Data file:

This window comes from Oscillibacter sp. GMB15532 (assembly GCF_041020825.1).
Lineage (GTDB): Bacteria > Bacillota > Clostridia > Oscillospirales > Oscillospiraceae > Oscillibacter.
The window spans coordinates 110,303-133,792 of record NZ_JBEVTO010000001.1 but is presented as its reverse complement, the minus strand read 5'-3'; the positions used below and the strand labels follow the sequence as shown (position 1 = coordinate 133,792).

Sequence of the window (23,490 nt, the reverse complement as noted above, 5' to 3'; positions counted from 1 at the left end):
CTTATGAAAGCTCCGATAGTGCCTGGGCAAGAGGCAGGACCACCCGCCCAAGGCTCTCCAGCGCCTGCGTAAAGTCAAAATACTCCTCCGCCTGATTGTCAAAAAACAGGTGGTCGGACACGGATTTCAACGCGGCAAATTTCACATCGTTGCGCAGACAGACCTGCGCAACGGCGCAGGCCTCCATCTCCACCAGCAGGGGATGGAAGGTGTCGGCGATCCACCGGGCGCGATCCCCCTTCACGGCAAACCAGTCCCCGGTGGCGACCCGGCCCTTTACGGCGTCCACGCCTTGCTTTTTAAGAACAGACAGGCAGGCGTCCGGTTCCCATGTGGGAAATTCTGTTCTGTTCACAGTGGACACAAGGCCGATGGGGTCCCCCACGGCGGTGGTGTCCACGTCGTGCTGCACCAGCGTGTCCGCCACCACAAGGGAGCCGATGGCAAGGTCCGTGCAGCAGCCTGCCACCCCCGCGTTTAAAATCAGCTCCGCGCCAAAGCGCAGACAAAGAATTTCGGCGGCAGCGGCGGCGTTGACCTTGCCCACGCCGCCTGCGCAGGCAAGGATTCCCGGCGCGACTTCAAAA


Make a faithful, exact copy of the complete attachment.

This window comes from Oscillibacter sp. GMB15532 (assembly GCF_041020825.1).
Lineage (GTDB): Bacteria > Bacillota > Clostridia > Oscillospirales > Oscillospiraceae > Oscillibacter.
The window spans coordinates 110,303-133,792 of record NZ_JBEVTO010000001.1 but is presented as its reverse complement, the minus strand read 5'-3'; the positions used below and the strand labels follow the sequence as shown (position 1 = coordinate 133,792).

Sequence of the window (23,490 nt, the reverse complement as noted above, 5' to 3'; positions counted from 1 at the left end):
CTTATGAAAGCTCCGATAGTGCCTGGGCAAGAGGCAGGACCACCCGCCCAAGGCTCTCCAGCGCCTGCGTAAAGTCAAAATACTCCTCCGCCTGATTGTCAAAAAACAGGTGGTCGGACACGGATTTCAACGCGGCAAATTTCACATCGTTGCGCAGACAGACCTGCGCAACGGCGCAGGCCTCCATCTCCACCAGCAGGGGATGGAAGGTGTCGGCGATCCACCGGGCGCGATCCCCCTTCACGGCAAACCAGTCCCCGGTGGCGACCCGGCCCTTTACGGCGTCCACGCCTTGCTTTTTAAGAACAGACAGGCAGGCGTCCGGTTCCCATGTGGGAAATTCTGTTCTGTTCACAGTGGACACAAGGCCGATGGGGTCCCCCACGGCGGTGGTGTCCACGTCGTGCTGCACCAGCGTGTCCGCCACCACAAGGGAGCCGATGGCAAGGTCCGTGCAGCAGCCTGCCACCCCCGCGTTTAAAATCAGCTCCGCGCCAAAGCGCAGACAAAGAATTTCGGCGGCAGCGGCGGCGTTGACCTTGCCCACGCCGCCTGCGCAGGCAAGGATTCCCGGCGCGACTTCAAAA